United Life Academy is not there in Ridgecrest to make friends or “love their neighbor”. Their intentions are entirely unbiblical:
Just because Dimitris has ‘re-branded’ himself does not mean anything else has changed. Just because he says nice words about befriending the community means nothing if his theology is all about ‘conquering the community’. The NAR language is all there:
“AWAKENING HEARTS TO THE REALITY OF ONE”
United Church and United Life Academy have the typical failure-surviving-thriving prosperity-driven false theology of the NAR cults.
“Jesus came into this world to give us not just life, but life to the maximum! We were not created to just survive this world, but to thrive as we walk in our identity and inheritance as sons and daughters of the living God.”
Source: United Life Academy, http://www.unitedlifeacademy.com/, Accessed 18/07/2017.
It’s this kind of language that should set off alarm bells. In the NAR, a ‘failure’ is of the world, a ‘survivor’ is a theology that emphasises salvation while the ‘thriver’ is the prosperity-purpose-driven NAR cult. Here is an image of NAR cult leader “Apostle” Sammy Rodriguez at C3 Presence Conference promoting this NAR worldview:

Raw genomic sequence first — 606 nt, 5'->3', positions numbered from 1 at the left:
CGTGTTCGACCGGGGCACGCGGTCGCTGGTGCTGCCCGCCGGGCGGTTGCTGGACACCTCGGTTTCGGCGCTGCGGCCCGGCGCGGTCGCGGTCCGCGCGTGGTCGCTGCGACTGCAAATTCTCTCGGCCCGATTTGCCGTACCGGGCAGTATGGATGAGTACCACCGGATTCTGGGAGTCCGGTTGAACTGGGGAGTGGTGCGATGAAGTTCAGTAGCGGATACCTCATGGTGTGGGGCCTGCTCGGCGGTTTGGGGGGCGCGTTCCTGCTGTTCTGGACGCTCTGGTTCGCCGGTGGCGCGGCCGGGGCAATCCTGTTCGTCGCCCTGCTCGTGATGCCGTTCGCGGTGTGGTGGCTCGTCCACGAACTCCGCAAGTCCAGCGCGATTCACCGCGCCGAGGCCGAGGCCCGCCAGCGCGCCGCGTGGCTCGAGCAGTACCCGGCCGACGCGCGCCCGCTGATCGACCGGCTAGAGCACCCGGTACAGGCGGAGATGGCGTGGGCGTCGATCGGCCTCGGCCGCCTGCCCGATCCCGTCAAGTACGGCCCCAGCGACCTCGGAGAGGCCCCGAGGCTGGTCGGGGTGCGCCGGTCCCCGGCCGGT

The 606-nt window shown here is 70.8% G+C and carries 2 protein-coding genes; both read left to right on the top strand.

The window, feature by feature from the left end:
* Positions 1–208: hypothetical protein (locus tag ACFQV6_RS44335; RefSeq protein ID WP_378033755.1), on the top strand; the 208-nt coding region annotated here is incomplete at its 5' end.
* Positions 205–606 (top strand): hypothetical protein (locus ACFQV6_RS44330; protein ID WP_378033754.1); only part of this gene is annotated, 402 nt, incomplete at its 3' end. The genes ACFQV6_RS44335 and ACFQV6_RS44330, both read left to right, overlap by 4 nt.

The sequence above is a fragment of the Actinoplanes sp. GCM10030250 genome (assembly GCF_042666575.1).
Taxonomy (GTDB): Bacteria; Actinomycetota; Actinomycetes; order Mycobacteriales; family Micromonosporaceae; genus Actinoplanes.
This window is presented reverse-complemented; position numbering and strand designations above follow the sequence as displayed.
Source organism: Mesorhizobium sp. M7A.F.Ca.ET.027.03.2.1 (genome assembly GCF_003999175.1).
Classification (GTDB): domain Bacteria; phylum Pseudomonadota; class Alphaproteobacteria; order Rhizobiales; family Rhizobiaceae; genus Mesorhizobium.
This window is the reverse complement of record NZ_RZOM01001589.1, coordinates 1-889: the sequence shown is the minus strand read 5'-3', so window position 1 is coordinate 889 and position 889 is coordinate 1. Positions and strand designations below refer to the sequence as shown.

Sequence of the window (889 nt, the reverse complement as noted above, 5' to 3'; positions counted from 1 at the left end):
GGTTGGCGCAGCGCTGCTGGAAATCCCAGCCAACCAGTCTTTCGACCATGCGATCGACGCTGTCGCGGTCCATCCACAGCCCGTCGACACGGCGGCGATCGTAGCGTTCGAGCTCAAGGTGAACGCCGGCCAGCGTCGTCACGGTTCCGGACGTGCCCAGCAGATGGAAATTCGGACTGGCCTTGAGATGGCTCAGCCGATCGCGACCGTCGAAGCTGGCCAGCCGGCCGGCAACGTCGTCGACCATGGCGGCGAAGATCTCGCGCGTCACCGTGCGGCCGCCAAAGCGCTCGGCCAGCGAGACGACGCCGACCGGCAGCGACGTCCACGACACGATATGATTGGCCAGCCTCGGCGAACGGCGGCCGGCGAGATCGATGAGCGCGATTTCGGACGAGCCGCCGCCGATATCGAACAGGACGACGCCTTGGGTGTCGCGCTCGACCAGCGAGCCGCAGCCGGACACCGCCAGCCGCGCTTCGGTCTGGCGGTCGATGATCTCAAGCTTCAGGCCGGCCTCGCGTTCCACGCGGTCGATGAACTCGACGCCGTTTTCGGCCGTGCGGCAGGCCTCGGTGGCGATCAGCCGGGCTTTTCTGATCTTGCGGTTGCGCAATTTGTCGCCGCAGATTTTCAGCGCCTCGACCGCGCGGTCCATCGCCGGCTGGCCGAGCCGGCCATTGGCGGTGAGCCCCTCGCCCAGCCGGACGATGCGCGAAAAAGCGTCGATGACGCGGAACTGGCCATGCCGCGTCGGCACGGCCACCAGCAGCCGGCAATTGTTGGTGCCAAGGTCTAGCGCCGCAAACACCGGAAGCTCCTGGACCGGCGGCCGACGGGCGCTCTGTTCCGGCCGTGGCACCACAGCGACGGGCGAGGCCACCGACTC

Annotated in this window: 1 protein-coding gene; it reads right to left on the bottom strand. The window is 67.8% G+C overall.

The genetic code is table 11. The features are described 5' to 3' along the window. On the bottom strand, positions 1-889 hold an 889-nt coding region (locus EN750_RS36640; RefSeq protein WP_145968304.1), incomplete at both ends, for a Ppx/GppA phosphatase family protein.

So the locals of Ridgecrest have a huge problem – an cult has arrived in their neigborhood. And unless they are made aware of the criminal history of Dimitris and the NAR cult, they are about to be taken advantage of.
Black Mountain News reports,
New neighbor causes concern in a small Ridgecrest neighborhood
A Christian academy that plans to open in Ridgecrest in July is refurbishing two properties, and neighbors are upset about the construction and one of the director’s criminal past.
United Life Academy, slated to open on Dixon Drive on the site of the former Madison Inn and Restaurant, will instruct young singles and married couples on how to live a life that puts Christian principles into action, its website states. Marketed toward men and women 18 to 25, it has signed up six married couples and hopes to accommodate 30 single men and women in the old inn, codirector Nicholas Dimitris said last week.